I will disassemble the system and try to get the packs clean andhope its possible without complete disassembling each battery :s
If I'm finished, I will post you the result. THX a lot
 

Geek

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drbacke said:
Geek said:
I wonder if there is a way to protect those cells that have had acid flux used on them. Even after they are cleaned if any remains. If you could stop air and moisture getting onto the surface, they wouldn't corrode. Maybe like brush on some paraffin wax or use some Lanox. Maybe someone has a better suggestion.

Personally, I would test if battery terminal protector effects the wrapper. If it doesn't, I'd use that. Given that they are new cells, and the pack is unlikely to require dismantling for service.

You are right. The acid flux containsF-SW21 which is "weak/limited corrosive", maybe this is actually a problem.
They sold it to me as electrical flux, so i didn't checked it further. My fault.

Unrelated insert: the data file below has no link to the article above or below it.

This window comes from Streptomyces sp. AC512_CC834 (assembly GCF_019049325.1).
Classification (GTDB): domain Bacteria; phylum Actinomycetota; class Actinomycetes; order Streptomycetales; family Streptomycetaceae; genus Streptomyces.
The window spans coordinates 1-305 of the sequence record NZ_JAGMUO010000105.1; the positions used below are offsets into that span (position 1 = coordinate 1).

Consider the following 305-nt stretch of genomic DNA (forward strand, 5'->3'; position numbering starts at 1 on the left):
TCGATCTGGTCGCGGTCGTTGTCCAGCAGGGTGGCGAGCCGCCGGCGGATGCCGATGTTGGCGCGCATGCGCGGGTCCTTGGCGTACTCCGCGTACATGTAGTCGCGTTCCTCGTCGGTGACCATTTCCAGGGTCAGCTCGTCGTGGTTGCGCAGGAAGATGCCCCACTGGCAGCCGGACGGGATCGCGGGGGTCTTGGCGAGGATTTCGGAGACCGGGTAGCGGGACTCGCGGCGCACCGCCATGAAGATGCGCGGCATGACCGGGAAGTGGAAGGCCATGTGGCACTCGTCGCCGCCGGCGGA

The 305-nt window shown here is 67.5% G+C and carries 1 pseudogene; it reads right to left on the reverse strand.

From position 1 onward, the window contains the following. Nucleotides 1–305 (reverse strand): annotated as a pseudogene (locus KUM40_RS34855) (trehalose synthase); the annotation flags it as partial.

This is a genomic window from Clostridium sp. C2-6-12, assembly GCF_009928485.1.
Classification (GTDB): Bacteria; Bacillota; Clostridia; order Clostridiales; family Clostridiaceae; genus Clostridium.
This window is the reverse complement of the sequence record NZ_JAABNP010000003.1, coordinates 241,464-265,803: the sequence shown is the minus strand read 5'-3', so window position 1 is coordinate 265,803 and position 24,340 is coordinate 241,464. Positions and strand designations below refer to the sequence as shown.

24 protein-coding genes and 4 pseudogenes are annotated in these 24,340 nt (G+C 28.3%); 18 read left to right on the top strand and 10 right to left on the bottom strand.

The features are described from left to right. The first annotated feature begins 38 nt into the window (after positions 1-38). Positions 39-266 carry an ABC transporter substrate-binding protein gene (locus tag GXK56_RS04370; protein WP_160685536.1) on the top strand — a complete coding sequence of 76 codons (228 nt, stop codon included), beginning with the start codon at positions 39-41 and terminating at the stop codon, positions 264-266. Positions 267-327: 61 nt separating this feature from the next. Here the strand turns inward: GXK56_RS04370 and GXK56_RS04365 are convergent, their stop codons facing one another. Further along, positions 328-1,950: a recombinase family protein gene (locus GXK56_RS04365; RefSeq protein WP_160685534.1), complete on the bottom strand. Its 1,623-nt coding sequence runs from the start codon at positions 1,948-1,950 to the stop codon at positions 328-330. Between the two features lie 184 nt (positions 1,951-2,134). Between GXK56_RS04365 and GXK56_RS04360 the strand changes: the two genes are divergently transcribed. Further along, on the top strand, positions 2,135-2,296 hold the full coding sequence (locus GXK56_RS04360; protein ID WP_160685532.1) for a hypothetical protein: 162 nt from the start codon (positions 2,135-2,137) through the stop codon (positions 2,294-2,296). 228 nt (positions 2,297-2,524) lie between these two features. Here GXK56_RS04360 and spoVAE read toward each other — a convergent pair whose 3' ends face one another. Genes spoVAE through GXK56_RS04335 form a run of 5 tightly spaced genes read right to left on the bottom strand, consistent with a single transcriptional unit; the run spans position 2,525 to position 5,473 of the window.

Which material is the cell wall build of?
I'm not sure if this is a real problem or can be dangerous, maybe someone else has more information?

Maybe I can use flux cleaner and the a protective resin afterwards. What about the cleaner, can it damage the plastics of the cell?

F-SW21 based flux can be washed off with alcohol. I would opt for isopropyl, as metholated spirits can leave a residue.
 
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What do you power with your Powerwall? How do you distribute power? Could you give me a small summary?
 

drbacke

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Maniac_Powerwall said:
What do you power with your Powerwall? How do you distribute power? Could you give me a small summary?

Air Conditioner (onlny in summer, not necessary here in april ;) ), TV, Light, fridge, depends on the battery state... But in the moment I dont't have to think about it, there is enough energy.
It's not connected to the grid. I build upan own electrical wire network with some extension cables, simple and effective.